Throughout the rest of the world, especially in the Middle East and North Africa, ordinary people are rising up together to protest impenetrable and unjust political regimes. Many of these protests are peaceful. Sadly, some are not. But if you look at people’s movements in places like Libya and Syria and think they are justified because those nations have entrenched, totalitarian regimes, think again. America’s financial and business titans may not use tanks and torture, but their power is nonetheless extraordinary and dangerous. If the blatant injustice and inequality of the Arab world seems a million miles away, note that according to the CIA, income inequality in the United States is greater than in Yemen.

Frederick Douglass once said, “Power concedes nothing without a demand.” Douglass knew of what he spoke. Because black people and poor whites weren’t even allowed to vote in the early days of our Union, slavery could only be ended through protest. Throughout the 18th and 19th centuries, black and white Americans launched protests and outright revolts against the system of slavery. Many of those protests were peaceful. Sadly, some were not. But looking back, we don’t condemn Harriet Tubman, Nat Turner and John Brown for their “riots” – just as most Americans don’t condemn the Rev. Martin Luther King Jr. and Ella Baker, even though at the time, all these great heroes were attacked and tarnished for their protests.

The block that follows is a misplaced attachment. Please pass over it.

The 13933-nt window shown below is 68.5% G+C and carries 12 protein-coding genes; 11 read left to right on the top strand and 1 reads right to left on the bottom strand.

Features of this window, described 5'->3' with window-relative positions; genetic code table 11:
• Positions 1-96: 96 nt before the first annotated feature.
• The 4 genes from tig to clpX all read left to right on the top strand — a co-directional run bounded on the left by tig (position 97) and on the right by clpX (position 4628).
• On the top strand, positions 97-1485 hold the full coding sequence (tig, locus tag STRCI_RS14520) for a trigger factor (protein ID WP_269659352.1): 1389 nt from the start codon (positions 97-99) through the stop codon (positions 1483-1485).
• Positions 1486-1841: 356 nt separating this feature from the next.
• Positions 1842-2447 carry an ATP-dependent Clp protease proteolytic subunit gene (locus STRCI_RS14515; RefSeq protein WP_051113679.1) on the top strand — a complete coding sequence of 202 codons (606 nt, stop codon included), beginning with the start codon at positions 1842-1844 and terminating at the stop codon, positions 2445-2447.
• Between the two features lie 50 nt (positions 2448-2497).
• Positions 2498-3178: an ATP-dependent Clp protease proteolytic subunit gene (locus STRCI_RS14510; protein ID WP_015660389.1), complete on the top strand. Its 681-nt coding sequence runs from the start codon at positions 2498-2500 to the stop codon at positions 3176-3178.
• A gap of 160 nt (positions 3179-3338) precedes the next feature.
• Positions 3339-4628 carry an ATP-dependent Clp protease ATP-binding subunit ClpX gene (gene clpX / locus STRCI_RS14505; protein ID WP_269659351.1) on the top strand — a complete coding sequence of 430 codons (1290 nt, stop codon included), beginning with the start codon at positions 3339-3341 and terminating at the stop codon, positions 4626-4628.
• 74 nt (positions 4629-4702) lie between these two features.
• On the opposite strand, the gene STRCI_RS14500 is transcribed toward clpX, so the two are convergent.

What is brave and noble through the distance of history can often seem disorderly and disruptive in the present. Think of the Boston Tea Party, which helped spark the American Revolution. The nervous British ruling class denounced it as a riot. And yes, that protest ultimately turned very violent.

I do not condone violence. I believe in the power of protests to confront the ugliness of inequality and injustice with the beauty of people peacefully coming together and simply but strongly demanding change. Then again, I understand that when people are angry, it’s hard to be quiet. In La Puente, California, Rose Mary Gudiel is facing foreclosure and ejection from her home after falling on hard times. Gudiel is staying in her home until she, her brother and her elderly parents are forcibly removed by One West, the bank to which she has repeatedly appealed for lenience. Gudiel is actively resisting the orders of police and government officials. Is that violence? Will it be violent when the bank and cops remove her? Where do we draw the line?

The grandfather of protest – or riots, depending on your perspective – Gandhi deeply deplored violence. But Gandhi also said, “It is better to be violent, if there is violence in our hearts, than to put on the cloak of nonviolence to cover impotence.” Indeed, people in the United States and across the globe are feeling increasingly impotent in the face of the growing power and wealth of Wall Street, dimming the rest of our prospects for a prosperous future. In the face of such injustice, I don’t wonder why people protest. I wonder why more people don’t join them.

The opinions in this commentary are solely those of Sally Kohn.